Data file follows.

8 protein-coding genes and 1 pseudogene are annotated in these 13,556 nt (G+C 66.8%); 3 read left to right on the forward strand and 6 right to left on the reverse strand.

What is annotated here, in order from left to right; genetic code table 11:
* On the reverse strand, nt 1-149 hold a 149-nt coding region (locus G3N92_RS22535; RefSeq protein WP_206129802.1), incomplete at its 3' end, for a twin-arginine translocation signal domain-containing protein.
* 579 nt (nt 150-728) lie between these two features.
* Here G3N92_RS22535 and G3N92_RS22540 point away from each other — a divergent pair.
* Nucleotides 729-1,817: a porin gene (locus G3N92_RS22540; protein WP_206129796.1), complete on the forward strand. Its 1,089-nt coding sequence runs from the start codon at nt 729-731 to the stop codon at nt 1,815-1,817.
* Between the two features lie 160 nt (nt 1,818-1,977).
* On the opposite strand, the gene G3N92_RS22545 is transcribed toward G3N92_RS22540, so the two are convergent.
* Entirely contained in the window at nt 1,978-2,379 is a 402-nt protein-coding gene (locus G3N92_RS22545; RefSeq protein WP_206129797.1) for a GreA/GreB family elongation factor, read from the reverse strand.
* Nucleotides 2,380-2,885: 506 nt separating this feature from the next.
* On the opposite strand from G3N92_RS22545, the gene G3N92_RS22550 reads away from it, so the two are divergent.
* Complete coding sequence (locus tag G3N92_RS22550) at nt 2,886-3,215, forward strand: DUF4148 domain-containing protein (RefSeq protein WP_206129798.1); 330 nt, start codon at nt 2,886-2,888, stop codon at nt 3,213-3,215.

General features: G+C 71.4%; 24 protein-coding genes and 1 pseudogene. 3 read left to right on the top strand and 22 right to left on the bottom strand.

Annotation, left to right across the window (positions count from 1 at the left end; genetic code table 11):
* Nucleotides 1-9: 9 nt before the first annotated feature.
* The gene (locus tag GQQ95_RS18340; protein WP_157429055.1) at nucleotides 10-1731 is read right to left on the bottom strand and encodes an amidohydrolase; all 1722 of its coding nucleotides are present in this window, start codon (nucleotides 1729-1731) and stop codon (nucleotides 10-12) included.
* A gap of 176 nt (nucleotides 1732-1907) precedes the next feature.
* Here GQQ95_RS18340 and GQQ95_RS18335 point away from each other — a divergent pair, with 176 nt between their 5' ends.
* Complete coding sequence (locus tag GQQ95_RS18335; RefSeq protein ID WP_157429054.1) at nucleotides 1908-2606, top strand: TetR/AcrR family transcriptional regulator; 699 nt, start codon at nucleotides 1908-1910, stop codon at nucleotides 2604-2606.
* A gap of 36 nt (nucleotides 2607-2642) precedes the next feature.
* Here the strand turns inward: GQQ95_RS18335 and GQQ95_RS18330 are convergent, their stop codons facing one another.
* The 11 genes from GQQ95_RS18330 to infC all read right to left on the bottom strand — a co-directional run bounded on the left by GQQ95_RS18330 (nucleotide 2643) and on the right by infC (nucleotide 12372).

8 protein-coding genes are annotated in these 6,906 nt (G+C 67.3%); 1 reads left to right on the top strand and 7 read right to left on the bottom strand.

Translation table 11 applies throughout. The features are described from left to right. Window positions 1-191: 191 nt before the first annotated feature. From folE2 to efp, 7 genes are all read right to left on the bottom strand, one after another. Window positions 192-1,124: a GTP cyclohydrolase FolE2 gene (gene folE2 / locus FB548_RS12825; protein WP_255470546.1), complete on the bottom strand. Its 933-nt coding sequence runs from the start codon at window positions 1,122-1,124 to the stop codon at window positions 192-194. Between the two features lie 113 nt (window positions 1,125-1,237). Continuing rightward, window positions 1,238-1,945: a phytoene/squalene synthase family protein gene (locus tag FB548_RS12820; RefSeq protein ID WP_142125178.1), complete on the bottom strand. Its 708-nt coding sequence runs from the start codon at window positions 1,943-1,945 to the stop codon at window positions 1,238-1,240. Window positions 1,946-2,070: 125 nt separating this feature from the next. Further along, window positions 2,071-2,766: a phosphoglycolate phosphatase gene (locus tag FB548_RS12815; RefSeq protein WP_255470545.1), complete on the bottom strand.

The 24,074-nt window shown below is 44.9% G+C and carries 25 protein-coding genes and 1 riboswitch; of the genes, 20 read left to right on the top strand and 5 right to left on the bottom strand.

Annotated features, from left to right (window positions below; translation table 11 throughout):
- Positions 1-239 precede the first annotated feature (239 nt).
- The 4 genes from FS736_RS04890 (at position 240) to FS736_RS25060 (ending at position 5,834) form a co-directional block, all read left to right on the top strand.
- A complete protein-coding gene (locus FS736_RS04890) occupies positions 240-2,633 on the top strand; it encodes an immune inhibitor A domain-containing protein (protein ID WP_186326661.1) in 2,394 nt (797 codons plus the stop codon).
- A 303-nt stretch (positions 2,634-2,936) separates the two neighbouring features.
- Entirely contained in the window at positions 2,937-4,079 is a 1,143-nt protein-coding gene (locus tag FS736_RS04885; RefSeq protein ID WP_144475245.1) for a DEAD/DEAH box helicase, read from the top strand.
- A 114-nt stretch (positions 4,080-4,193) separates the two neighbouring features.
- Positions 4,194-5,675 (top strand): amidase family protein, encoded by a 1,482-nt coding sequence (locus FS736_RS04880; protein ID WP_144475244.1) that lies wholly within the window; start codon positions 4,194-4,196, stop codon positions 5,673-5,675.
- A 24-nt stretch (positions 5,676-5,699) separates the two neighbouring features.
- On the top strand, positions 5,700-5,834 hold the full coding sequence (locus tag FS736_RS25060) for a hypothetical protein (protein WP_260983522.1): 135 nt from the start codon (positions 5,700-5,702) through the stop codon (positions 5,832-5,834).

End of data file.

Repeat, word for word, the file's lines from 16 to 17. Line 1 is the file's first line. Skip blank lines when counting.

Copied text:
* The gene (locus tag GQQ95_RS18340; protein WP_157429055.1) at nucleotides 10-1731 is read right to left on the bottom strand and encodes an amidohydrolase; all 1722 of its coding nucleotides are present in this window, start codon (nucleotides 1729-1731) and stop codon (nucleotides 10-12) included.
* A gap of 176 nt (nucleotides 1732-1907) precedes the next feature.